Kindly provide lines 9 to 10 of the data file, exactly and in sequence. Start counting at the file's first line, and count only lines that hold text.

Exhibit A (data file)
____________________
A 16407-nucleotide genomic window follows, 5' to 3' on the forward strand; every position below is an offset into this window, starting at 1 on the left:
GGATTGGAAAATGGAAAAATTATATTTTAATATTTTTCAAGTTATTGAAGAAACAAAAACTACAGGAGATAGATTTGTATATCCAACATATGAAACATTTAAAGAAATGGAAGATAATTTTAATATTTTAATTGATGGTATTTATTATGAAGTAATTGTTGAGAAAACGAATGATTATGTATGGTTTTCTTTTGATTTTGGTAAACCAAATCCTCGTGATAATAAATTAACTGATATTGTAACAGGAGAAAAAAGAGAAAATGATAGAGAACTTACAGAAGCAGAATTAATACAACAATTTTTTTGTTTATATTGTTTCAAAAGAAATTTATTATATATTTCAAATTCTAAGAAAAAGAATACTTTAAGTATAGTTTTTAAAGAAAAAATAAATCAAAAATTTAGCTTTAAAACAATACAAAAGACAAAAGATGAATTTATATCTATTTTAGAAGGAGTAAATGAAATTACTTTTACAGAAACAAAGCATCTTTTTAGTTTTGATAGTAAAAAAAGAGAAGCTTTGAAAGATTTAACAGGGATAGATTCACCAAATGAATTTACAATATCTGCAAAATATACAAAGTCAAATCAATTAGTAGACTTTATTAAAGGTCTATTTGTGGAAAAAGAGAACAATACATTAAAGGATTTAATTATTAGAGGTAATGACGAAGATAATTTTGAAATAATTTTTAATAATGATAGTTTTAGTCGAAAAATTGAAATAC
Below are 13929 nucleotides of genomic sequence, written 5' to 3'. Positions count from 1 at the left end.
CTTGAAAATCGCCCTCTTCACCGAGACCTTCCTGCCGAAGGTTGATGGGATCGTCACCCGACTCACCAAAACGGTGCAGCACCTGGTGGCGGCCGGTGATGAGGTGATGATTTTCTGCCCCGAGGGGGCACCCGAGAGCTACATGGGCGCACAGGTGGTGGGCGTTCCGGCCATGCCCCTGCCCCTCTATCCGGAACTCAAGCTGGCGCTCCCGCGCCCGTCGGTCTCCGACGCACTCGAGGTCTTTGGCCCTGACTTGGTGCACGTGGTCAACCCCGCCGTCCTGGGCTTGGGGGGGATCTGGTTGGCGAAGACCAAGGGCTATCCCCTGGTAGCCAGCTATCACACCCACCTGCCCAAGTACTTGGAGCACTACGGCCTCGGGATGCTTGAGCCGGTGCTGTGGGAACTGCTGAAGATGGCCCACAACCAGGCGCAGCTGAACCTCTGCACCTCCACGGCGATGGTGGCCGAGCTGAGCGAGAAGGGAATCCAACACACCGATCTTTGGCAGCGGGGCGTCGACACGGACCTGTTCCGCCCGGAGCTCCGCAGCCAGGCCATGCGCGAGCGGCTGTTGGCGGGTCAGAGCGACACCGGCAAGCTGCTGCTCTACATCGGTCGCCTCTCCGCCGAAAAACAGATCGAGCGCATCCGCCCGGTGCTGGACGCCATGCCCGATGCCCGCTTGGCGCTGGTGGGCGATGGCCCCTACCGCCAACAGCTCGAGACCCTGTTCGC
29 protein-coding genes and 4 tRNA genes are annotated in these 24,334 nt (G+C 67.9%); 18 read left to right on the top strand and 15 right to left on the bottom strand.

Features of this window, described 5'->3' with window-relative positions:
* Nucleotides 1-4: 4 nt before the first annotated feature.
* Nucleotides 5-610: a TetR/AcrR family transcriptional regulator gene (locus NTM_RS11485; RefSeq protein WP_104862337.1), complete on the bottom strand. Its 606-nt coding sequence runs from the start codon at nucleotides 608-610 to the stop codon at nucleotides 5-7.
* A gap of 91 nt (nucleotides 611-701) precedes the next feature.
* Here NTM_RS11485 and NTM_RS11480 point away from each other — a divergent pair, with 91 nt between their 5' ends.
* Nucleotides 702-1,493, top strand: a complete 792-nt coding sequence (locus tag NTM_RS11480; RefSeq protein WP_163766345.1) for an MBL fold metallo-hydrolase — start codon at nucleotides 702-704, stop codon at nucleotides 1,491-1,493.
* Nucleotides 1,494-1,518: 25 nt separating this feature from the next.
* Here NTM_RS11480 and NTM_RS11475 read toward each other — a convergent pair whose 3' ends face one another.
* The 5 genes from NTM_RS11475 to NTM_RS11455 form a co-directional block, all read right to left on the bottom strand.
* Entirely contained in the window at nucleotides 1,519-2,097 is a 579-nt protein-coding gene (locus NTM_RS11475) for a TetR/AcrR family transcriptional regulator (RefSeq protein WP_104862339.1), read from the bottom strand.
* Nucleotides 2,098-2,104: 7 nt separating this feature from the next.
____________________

* A gap of 91 nt (nucleotides 611-701) precedes the next feature.
* Here NTM_RS11485 and NTM_RS11480 point away from each other — a divergent pair, with 91 nt between their 5' ends.